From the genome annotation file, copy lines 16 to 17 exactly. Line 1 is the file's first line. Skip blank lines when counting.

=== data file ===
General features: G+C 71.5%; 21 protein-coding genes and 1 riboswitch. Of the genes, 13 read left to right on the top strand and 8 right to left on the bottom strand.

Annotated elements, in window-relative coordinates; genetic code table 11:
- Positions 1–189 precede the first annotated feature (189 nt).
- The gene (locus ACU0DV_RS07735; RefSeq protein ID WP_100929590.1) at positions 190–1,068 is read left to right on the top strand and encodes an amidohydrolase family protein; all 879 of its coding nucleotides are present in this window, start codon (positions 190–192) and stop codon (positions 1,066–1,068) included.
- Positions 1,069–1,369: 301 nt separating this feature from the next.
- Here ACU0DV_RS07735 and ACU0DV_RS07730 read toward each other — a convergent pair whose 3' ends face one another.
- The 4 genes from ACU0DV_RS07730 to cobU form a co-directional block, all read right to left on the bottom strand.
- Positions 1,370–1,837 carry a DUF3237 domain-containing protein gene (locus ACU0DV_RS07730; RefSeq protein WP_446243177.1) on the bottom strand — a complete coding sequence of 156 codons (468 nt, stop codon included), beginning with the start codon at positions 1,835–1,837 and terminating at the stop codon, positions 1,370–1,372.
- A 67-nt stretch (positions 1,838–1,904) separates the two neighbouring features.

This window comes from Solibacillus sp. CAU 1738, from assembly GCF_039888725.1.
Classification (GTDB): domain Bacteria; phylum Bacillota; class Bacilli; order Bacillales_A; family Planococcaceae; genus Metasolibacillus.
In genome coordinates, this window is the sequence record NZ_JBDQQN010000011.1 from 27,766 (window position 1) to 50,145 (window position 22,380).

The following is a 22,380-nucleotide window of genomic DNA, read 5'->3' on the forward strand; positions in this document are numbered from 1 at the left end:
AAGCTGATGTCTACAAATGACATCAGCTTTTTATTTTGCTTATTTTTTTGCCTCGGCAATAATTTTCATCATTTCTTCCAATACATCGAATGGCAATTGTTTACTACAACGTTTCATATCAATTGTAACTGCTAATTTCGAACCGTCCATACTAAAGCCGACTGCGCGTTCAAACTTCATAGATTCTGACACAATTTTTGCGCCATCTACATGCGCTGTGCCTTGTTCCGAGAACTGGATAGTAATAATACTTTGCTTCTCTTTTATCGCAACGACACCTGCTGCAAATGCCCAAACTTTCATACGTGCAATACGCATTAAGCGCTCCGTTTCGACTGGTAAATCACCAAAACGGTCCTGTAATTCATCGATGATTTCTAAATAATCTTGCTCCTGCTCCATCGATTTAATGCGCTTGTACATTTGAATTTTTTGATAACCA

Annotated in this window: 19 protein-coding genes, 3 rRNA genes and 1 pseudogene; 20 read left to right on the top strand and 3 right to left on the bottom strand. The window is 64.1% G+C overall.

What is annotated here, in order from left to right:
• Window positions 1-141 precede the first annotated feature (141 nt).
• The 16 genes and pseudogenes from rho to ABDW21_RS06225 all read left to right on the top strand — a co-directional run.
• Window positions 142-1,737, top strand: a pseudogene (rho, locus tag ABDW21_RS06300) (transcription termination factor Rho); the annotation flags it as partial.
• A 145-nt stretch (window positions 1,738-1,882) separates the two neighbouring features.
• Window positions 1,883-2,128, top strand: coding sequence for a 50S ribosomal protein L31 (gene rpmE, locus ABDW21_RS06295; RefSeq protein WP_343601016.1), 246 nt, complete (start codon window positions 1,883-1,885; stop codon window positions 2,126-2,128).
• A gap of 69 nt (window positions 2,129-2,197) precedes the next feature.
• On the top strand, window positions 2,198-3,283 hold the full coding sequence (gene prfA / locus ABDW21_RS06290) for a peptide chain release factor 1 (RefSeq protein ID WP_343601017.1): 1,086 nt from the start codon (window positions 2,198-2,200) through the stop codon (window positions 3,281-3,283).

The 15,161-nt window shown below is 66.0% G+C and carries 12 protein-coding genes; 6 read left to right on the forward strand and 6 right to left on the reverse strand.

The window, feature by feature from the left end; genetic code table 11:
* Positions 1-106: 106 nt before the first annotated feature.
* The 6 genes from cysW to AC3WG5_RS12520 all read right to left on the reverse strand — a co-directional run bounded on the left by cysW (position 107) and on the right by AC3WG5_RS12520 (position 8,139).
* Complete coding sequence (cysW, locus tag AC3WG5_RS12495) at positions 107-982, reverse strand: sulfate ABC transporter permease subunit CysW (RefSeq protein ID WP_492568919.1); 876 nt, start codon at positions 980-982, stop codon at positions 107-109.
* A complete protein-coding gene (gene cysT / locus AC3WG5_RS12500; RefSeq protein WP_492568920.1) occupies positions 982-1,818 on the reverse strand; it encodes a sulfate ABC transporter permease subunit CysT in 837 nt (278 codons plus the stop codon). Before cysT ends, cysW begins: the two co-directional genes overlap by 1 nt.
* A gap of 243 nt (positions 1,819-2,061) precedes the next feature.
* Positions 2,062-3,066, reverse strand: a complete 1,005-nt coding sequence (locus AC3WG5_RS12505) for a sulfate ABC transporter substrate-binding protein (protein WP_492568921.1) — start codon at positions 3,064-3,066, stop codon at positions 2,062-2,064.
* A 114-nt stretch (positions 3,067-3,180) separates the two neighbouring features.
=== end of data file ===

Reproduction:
What is annotated here, in order from left to right:
• Window positions 1-141 precede the first annotated feature (141 nt).